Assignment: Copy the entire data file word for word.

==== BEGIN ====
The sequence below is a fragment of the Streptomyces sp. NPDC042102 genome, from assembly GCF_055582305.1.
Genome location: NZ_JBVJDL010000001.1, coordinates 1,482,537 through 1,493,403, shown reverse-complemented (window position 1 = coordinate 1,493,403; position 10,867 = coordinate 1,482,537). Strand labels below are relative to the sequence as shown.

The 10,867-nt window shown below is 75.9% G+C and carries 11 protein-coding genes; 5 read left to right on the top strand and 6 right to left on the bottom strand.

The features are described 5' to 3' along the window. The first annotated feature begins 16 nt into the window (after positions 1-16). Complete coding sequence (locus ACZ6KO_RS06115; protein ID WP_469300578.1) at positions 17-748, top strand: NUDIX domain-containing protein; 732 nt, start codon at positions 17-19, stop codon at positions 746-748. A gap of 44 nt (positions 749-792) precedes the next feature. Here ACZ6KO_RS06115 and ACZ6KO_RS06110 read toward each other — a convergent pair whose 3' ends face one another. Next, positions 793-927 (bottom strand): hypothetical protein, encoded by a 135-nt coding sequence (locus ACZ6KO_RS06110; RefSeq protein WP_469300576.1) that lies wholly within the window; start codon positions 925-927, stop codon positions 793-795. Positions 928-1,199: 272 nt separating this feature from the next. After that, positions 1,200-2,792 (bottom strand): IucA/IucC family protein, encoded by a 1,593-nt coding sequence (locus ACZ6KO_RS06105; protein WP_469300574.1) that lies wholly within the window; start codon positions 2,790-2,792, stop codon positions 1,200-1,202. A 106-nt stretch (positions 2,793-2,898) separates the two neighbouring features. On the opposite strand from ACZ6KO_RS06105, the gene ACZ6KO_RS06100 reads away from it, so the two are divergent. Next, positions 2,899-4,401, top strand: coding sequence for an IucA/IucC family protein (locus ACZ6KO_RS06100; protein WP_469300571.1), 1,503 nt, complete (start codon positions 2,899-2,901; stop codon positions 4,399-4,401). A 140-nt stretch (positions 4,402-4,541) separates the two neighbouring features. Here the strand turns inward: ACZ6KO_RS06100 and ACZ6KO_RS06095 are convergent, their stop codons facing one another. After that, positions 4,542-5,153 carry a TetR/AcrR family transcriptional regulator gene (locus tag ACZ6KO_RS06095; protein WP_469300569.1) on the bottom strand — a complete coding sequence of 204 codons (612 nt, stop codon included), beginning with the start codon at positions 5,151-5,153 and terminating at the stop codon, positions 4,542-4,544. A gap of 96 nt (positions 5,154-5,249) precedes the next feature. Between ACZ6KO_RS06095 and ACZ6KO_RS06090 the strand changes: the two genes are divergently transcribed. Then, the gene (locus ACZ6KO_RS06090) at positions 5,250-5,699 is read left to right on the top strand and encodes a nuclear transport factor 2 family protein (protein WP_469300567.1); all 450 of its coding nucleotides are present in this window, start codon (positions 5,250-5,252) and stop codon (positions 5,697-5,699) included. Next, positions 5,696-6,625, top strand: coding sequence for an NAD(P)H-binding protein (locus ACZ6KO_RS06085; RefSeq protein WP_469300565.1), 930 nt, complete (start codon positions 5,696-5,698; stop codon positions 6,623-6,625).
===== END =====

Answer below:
The sequence below is a fragment of the Streptomyces sp. NPDC042102 genome, from assembly GCF_055582305.1.
Genome location: NZ_JBVJDL010000001.1, coordinates 1,482,537 through 1,493,403, shown reverse-complemented (window position 1 = coordinate 1,493,403; position 10,867 = coordinate 1,482,537). Strand labels below are relative to the sequence as shown.

The 10,867-nt window shown below is 75.9% G+C and carries 11 protein-coding genes; 5 read left to right on the top strand and 6 right to left on the bottom strand.

The features are described 5' to 3' along the window. The first annotated feature begins 16 nt into the window (after positions 1-16). Complete coding sequence (locus ACZ6KO_RS06115; protein ID WP_469300578.1) at positions 17-748, top strand: NUDIX domain-containing protein; 732 nt, start codon at positions 17-19, stop codon at positions 746-748. A gap of 44 nt (positions 749-792) precedes the next feature. Here ACZ6KO_RS06115 and ACZ6KO_RS06110 read toward each other — a convergent pair whose 3' ends face one another. Next, positions 793-927 (bottom strand): hypothetical protein, encoded by a 135-nt coding sequence (locus ACZ6KO_RS06110; RefSeq protein WP_469300576.1) that lies wholly within the window; start codon positions 925-927, stop codon positions 793-795. Positions 928-1,199: 272 nt separating this feature from the next. After that, positions 1,200-2,792 (bottom strand): IucA/IucC family protein, encoded by a 1,593-nt coding sequence (locus ACZ6KO_RS06105; protein WP_469300574.1) that lies wholly within the window; start codon positions 2,790-2,792, stop codon positions 1,200-1,202. A 106-nt stretch (positions 2,793-2,898) separates the two neighbouring features. On the opposite strand from ACZ6KO_RS06105, the gene ACZ6KO_RS06100 reads away from it, so the two are divergent. Next, positions 2,899-4,401, top strand: coding sequence for an IucA/IucC family protein (locus ACZ6KO_RS06100; protein WP_469300571.1), 1,503 nt, complete (start codon positions 2,899-2,901; stop codon positions 4,399-4,401). A 140-nt stretch (positions 4,402-4,541) separates the two neighbouring features. Here the strand turns inward: ACZ6KO_RS06100 and ACZ6KO_RS06095 are convergent, their stop codons facing one another. After that, positions 4,542-5,153 carry a TetR/AcrR family transcriptional regulator gene (locus tag ACZ6KO_RS06095; protein WP_469300569.1) on the bottom strand — a complete coding sequence of 204 codons (612 nt, stop codon included), beginning with the start codon at positions 5,151-5,153 and terminating at the stop codon, positions 4,542-4,544. A gap of 96 nt (positions 5,154-5,249) precedes the next feature. Between ACZ6KO_RS06095 and ACZ6KO_RS06090 the strand changes: the two genes are divergently transcribed. Then, the gene (locus ACZ6KO_RS06090) at positions 5,250-5,699 is read left to right on the top strand and encodes a nuclear transport factor 2 family protein (protein WP_469300567.1); all 450 of its coding nucleotides are present in this window, start codon (positions 5,250-5,252) and stop codon (positions 5,697-5,699) included. Next, positions 5,696-6,625, top strand: coding sequence for an NAD(P)H-binding protein (locus ACZ6KO_RS06085; RefSeq protein WP_469300565.1), 930 nt, complete (start codon positions 5,696-5,698; stop codon positions 6,623-6,625).